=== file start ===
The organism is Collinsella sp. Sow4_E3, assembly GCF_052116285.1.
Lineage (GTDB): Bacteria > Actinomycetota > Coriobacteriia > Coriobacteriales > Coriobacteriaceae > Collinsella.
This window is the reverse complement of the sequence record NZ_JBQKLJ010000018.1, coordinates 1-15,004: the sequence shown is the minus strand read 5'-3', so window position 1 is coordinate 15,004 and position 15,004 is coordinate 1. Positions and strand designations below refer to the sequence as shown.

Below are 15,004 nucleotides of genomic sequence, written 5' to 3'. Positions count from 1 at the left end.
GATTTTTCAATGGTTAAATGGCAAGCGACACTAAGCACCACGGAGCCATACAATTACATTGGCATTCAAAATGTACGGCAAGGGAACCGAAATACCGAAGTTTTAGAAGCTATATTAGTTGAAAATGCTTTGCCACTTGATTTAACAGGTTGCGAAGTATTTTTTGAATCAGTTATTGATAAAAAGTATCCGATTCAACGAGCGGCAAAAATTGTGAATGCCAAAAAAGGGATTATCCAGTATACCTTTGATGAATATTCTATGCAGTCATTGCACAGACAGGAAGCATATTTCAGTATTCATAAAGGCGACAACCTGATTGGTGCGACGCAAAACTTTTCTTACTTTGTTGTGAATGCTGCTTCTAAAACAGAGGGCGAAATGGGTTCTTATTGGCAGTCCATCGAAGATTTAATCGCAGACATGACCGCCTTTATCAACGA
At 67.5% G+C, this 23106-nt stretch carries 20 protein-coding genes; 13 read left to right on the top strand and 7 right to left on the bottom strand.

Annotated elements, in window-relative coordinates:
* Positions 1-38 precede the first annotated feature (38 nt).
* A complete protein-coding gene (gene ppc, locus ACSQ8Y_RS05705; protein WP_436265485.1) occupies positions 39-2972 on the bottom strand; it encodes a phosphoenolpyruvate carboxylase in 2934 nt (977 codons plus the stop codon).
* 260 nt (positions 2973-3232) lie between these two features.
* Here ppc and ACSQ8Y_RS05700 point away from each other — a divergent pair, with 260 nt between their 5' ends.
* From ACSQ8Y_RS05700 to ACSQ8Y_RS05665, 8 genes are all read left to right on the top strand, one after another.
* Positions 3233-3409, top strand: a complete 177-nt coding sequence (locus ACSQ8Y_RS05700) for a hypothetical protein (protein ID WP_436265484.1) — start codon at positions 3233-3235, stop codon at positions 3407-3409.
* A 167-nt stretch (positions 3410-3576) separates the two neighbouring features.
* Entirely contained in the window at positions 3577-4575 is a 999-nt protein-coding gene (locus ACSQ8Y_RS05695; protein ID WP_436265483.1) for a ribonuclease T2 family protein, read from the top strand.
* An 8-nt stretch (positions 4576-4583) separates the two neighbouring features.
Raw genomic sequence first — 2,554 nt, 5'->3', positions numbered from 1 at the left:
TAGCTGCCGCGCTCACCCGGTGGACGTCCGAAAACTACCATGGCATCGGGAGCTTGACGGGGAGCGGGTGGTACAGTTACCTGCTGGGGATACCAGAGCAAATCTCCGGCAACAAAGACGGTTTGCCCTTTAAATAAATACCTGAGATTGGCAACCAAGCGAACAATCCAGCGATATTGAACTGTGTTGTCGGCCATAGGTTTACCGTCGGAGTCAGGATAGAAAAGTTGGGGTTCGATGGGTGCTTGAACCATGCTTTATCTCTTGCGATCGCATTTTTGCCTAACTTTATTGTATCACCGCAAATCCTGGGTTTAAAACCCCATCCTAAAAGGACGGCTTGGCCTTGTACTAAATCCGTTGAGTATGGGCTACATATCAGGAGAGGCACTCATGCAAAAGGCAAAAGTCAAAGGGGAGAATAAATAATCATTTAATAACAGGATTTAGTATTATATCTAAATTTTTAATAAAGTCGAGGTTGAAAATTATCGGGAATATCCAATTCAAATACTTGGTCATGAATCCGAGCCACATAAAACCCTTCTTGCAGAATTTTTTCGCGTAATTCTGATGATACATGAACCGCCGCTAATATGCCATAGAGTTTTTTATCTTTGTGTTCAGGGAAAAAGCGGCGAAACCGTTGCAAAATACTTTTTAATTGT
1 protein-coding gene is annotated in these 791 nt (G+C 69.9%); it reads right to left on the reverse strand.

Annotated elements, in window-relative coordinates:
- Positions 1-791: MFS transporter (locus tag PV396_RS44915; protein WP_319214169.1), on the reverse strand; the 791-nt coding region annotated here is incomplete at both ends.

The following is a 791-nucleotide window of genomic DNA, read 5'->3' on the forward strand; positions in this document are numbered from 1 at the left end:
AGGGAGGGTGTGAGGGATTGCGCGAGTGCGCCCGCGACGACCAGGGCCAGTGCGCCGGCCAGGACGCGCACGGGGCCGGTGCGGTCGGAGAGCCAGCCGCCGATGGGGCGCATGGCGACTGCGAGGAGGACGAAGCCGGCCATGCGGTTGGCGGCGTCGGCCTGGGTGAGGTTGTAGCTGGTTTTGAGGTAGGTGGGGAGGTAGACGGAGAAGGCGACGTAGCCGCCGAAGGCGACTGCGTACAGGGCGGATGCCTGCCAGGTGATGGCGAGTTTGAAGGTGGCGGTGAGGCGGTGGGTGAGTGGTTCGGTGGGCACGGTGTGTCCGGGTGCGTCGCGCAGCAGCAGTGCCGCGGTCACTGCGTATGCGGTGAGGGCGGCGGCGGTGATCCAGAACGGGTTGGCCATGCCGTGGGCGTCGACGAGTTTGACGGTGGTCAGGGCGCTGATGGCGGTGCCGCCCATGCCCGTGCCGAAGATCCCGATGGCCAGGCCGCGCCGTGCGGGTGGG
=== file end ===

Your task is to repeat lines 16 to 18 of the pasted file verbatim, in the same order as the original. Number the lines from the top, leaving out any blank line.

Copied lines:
* An 8-nt stretch (positions 4576-4583) separates the two neighbouring features.
Raw genomic sequence first — 2,554 nt, 5'->3', positions numbered from 1 at the left:
TAGCTGCCGCGCTCACCCGGTGGACGTCCGAAAACTACCATGGCATCGGGAGCTTGACGGGGAGCGGGTGGTACAGTTACCTGCTGGGGATACCAGAGCAAATCTCCGGCAACAAAGACGGTTTGCCCTTTAAATAAATACCTGAGATTGGCAACCAAGCGAACAATCCAGCGATATTGAACTGTGTTGTCGGCCATAGGTTTACCGTCGGAGTCAGGATAGAAAAGTTGGGGTTCGATGGGTGCTTGAACCATGCTTTATCTCTTGCGATCGCATTTTTGCCTAACTTTATTGTATCACCGCAAATCCTGGGTTTAAAACCCCATCCTAAAAGGACGGCTTGGCCTTGTACTAAATCCGTTGAGTATGGGCTACATATCAGGAGAGGCACTCATGCAAAAGGCAAAAGTCAAAGGGGAGAATAAATAATCATTTAATAACAGGATTTAGTATTATATCTAAATTTTTAATAAAGTCGAGGTTGAAAATTATCGGGAATATCCAATTCAAATACTTGGTCATGAATCCGAGCCACATAAAACCCTTCTTGCAGAATTTTTTCGCGTAATTCTGATGATACATGAACCGCCGCTAATATGCCATAGAGTTTTTTATCTTTGTGTTCAGGGAAAAAGCGGCGAAACCGTTGCAAAATACTTTTTAATTGT